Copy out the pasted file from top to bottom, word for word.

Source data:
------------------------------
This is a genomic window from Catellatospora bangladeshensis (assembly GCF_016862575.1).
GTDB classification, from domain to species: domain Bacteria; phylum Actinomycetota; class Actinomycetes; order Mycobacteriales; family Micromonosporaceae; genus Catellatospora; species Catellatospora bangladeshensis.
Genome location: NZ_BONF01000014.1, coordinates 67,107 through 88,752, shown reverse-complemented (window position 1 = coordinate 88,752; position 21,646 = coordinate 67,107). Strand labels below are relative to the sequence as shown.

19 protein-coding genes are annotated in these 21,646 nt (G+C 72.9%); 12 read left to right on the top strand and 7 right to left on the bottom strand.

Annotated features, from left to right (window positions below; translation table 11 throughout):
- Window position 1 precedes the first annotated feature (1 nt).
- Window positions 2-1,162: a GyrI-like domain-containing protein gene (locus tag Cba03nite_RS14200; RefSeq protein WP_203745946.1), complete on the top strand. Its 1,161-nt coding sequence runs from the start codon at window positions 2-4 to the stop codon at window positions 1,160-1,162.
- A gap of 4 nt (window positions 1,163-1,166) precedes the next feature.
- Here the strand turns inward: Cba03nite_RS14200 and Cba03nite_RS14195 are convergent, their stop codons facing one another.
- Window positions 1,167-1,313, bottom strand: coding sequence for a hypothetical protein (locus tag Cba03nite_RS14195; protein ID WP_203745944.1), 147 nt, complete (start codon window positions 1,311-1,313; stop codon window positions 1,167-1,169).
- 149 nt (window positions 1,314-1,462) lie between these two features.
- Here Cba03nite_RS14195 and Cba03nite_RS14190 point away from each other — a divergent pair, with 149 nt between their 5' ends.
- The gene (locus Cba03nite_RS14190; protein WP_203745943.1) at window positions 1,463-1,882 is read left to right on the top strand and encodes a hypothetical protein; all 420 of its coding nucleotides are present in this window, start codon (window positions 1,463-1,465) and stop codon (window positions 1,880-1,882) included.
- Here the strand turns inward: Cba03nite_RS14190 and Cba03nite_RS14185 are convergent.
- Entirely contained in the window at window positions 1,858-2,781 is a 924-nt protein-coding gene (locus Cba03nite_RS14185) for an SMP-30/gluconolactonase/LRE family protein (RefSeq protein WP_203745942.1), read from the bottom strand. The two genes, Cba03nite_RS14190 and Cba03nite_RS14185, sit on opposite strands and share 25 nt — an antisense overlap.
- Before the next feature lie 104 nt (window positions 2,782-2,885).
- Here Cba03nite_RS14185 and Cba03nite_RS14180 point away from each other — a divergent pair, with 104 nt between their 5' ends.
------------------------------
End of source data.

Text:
This is a genomic window from Catellatospora bangladeshensis (assembly GCF_016862575.1).
GTDB classification, from domain to species: domain Bacteria; phylum Actinomycetota; class Actinomycetes; order Mycobacteriales; family Micromonosporaceae; genus Catellatospora; species Catellatospora bangladeshensis.
Genome location: NZ_BONF01000014.1, coordinates 67,107 through 88,752, shown reverse-complemented (window position 1 = coordinate 88,752; position 21,646 = coordinate 67,107). Strand labels below are relative to the sequence as shown.

19 protein-coding genes are annotated in these 21,646 nt (G+C 72.9%); 12 read left to right on the top strand and 7 right to left on the bottom strand.

Annotated features, from left to right (window positions below; translation table 11 throughout):
- Window position 1 precedes the first annotated feature (1 nt).
- Window positions 2-1,162: a GyrI-like domain-containing protein gene (locus tag Cba03nite_RS14200; RefSeq protein WP_203745946.1), complete on the top strand. Its 1,161-nt coding sequence runs from the start codon at window positions 2-4 to the stop codon at window positions 1,160-1,162.
- A gap of 4 nt (window positions 1,163-1,166) precedes the next feature.
- Here the strand turns inward: Cba03nite_RS14200 and Cba03nite_RS14195 are convergent, their stop codons facing one another.
- Window positions 1,167-1,313, bottom strand: coding sequence for a hypothetical protein (locus tag Cba03nite_RS14195; protein ID WP_203745944.1), 147 nt, complete (start codon window positions 1,311-1,313; stop codon window positions 1,167-1,169).
- 149 nt (window positions 1,314-1,462) lie between these two features.
- Here Cba03nite_RS14195 and Cba03nite_RS14190 point away from each other — a divergent pair, with 149 nt between their 5' ends.
- The gene (locus Cba03nite_RS14190; protein WP_203745943.1) at window positions 1,463-1,882 is read left to right on the top strand and encodes a hypothetical protein; all 420 of its coding nucleotides are present in this window, start codon (window positions 1,463-1,465) and stop codon (window positions 1,880-1,882) included.
- Here the strand turns inward: Cba03nite_RS14190 and Cba03nite_RS14185 are convergent.
- Entirely contained in the window at window positions 1,858-2,781 is a 924-nt protein-coding gene (locus Cba03nite_RS14185) for an SMP-30/gluconolactonase/LRE family protein (RefSeq protein WP_203745942.1), read from the bottom strand. The two genes, Cba03nite_RS14190 and Cba03nite_RS14185, sit on opposite strands and share 25 nt — an antisense overlap.
- Before the next feature lie 104 nt (window positions 2,782-2,885).
- Here Cba03nite_RS14185 and Cba03nite_RS14180 point away from each other — a divergent pair, with 104 nt between their 5' ends.